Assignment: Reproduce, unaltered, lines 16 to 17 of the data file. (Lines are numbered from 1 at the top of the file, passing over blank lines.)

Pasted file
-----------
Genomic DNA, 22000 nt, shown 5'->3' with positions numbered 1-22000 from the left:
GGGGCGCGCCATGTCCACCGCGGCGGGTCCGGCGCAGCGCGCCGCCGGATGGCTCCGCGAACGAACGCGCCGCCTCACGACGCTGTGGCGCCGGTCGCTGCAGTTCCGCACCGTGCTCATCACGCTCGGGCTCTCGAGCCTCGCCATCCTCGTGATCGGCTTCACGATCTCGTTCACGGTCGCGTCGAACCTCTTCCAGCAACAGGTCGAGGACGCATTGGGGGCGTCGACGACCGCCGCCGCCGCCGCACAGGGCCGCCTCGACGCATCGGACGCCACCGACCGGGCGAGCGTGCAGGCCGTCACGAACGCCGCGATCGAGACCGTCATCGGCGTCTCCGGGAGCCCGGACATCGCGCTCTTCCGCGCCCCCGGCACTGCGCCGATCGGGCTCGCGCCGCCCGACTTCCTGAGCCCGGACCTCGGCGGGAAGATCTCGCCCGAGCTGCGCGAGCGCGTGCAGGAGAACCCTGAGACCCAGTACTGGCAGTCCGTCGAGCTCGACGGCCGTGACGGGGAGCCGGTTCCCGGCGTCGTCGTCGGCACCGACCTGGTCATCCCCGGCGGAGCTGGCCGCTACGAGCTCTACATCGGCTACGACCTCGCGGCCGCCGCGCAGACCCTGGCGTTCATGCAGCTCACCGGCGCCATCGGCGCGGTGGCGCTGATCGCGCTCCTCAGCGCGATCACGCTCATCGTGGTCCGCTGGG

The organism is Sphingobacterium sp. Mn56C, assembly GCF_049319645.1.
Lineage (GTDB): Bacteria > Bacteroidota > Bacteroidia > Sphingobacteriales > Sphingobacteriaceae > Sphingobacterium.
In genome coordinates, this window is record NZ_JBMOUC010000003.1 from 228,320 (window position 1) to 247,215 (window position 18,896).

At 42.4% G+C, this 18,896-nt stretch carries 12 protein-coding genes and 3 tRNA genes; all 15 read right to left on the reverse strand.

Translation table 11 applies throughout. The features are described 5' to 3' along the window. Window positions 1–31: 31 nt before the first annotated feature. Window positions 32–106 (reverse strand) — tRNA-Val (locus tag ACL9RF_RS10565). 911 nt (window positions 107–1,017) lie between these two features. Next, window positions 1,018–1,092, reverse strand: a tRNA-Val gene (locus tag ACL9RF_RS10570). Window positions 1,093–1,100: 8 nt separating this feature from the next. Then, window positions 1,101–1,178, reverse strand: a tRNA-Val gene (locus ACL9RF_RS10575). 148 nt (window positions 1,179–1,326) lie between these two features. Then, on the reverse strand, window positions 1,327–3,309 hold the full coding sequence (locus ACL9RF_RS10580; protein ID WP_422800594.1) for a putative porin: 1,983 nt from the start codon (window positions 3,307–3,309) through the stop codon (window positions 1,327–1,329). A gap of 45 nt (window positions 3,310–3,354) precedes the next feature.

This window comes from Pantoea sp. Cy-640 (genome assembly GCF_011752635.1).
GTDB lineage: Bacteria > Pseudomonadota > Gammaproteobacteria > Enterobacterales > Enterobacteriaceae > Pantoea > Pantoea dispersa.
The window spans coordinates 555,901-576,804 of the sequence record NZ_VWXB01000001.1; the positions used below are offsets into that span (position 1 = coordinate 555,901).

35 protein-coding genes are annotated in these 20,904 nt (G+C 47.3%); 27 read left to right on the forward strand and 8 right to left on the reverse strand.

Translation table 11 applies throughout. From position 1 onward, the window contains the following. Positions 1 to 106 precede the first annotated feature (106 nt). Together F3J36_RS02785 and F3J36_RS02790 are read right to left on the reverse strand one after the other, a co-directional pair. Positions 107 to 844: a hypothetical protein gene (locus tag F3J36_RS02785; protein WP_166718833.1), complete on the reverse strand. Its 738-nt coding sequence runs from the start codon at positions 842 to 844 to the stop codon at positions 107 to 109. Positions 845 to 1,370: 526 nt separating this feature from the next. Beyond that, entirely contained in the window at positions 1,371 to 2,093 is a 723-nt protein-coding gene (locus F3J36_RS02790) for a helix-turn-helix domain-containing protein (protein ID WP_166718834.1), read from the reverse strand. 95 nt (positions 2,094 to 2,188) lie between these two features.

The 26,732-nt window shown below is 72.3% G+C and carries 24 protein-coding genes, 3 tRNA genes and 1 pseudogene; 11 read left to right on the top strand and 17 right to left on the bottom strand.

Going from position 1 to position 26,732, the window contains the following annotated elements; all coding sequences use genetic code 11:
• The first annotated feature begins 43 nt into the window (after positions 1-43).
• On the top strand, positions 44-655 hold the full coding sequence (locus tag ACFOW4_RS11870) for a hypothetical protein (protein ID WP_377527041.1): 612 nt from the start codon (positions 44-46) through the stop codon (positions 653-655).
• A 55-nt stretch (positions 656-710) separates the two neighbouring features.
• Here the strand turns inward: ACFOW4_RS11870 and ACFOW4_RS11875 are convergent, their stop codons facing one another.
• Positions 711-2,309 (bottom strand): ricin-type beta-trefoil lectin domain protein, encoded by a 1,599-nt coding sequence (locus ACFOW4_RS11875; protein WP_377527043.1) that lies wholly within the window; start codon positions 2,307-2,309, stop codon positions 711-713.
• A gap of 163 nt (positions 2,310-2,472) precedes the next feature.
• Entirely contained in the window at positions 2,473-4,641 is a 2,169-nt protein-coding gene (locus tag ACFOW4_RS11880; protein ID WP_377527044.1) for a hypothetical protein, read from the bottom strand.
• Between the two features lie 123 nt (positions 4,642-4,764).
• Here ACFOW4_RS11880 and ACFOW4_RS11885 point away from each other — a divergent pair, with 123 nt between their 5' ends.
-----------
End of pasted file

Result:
• On the top strand, positions 44-655 hold the full coding sequence (locus tag ACFOW4_RS11870) for a hypothetical protein (protein ID WP_377527041.1): 612 nt from the start codon (positions 44-46) through the stop codon (positions 653-655).
• A 55-nt stretch (positions 656-710) separates the two neighbouring features.